RICHMOND, Va. –
After staging Soldiers and Airmen with tactical trucks and chain saws at multiple locations across the state for possible severe weather response, the Virginia National Guard transitioned back to routine operations Oct. 4, 2022. Personnel initially staged at readiness centers to prepare for possible impacts from Hurricane Ian, then resources shifted when a weather system threatened flooding on the Eastern Shore and in the Hampton Roads area.
Soldiers deployed, linked up with local emergency managers and were ready to respond if needed.
“Once again the Virginia National Guard demonstrated the ability to rapidly respond and provide requested capabilities to assist fellow Virginians in a time of need,” said Brig. Gen. James W. Ring, Virginia National Guard Director of the Joint Staff. “We are fortunate Virginia was spared from any significant weather impacts, but if you look to Florida you can see how serious these situations can be and the importance of the National Guard supporting multi-agency response efforts.”
The VNG staged eight Soldiers and four tactical trucks capable of high water transportation Oct. 3 on the Eastern Shore area of Virginia and also had twelve Soldiers and six trucks ready in the Hampton Roads area. The Soldiers linked up with local emergency managers and were ready to provide assistance if needed.
The VNG initially staged approximately 60 Soldiers and Airmen at key locations in the Abingdon, Roanoke, Richmond and Virginia Beach areas for possible severe weather response operations related to Hurricane Ian Sept. 30, 2022. Most of those forces stood down Oct. 3, but some were redirected to the Eastern Shore and additional personnel were brought on duty in the Hampton Roads area
“The Virginia National Guard stays in close contact with the Virginia Department of Emergency Management and the rest of Virginia’s emergency response community when severe weather threatens in order to quickly and safely provide capabilities requested by localities,” Ring said after forces were repositioned. “We are extremely proud of the rapid response of our personnel to get high water transportation capabilities in place where it could be needed. As always, we are very thankful for the continued support of families and employers which is absolutely critical to mission success.”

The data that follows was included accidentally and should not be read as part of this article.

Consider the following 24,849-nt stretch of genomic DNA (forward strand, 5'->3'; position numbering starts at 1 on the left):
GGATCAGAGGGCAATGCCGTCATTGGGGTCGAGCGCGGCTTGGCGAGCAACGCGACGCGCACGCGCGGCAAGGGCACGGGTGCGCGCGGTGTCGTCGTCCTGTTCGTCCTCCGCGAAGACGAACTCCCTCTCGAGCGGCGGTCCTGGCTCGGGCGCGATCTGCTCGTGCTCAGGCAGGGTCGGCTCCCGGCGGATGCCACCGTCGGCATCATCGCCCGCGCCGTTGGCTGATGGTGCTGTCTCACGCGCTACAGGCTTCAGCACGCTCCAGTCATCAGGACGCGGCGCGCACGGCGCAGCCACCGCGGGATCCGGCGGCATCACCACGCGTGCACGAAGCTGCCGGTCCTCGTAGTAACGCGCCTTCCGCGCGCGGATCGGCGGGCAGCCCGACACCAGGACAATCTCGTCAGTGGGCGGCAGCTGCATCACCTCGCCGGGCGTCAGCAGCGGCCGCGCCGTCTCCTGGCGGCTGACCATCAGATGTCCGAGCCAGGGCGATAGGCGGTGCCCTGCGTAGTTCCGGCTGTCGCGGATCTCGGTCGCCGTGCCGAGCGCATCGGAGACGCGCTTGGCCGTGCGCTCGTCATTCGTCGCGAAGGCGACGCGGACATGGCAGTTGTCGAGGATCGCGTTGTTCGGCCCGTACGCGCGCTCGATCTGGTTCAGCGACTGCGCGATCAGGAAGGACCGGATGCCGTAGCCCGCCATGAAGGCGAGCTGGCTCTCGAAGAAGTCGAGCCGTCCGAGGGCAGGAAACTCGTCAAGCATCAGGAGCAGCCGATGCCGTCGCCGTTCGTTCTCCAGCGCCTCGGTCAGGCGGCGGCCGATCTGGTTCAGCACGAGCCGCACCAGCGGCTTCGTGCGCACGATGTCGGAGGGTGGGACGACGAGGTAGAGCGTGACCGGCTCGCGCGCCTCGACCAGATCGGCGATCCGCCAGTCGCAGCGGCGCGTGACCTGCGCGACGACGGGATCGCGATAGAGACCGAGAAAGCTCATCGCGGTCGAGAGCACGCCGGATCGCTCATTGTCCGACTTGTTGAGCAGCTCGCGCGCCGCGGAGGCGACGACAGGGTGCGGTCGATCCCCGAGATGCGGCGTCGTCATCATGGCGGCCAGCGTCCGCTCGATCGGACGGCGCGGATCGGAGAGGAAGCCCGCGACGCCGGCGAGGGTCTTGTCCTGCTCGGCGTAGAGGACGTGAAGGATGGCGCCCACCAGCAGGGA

Additional Soldiers, Airmen and members of the Virginia Defense Force were on duty to provide logistics, administrative and operations center support for the response teams at multiple locations in the state.
Personnel from the Joint Force Headquarters Virginia J4 / G4 Logistics Directorate, VDF and task force coordinated to distribute mission essential equipment such as hundreds of meals, dozens of life vests and radios to five staging locations.
“The VDF logged more than 1,100 safe miles while distributing these critical supplies, and they were essential in ensuring the Virginia National Guard was postured to respond when called upon,” said Lt. Col. Justin Linza, deputy J4.
The VDF expanded their mission support for this response compared to previous events with personnel deploying to multiple VNG staging locations to provide administrative and logistical support. VDF personnel also provided day and night shift operations center augmentation at the Virginia Emergency Operations Center and the VNG Joint Operations Operations as well as public information information support.
Typical missions for the VNG during hurricane or tropical storm response operations are transporting first responders, moving citizens to safe locations or distributing food and water in remote areas as well as providing chain saw teams to help reduce debris to clear roads or power line routes.
Debris reductions teams were alerted for possible duty but not activated and staged.
The Virginia Helicopter Aquatic Rescue Team was also been alerted to a higher state of readiness and could have been fully activated if needed. The Virginia HART is a VNG Black Hawk helicopter with rescue hoist capabilities and rescue technicians from the Chesterfield County Fire and Emergency Medical Services Scuba Rescue Team. VNG aviators bring the capabilities of their helicopters to the mission, while Chesterfield brings first responders with swift-water rescue training and other life-saving proficiencies. Read more about the HART partnership at https://ngpa.us/21904 and view photos of recent training on Flickr at https://ngpa.us/21905.
During domestic operations, the VNG receives missions from VDEM and responds as part of a multi-agency team with other state and local agencies to provide support capabilities requests by Virginia communities. VDEM determines where capabilities are allocated, and the VNG does not respond to direct requests for assistance. Localities looking for VNG support should make their requests to VDEM, and they determine which organization can best provide the requested assistance as they coordinate the regional and statewide response.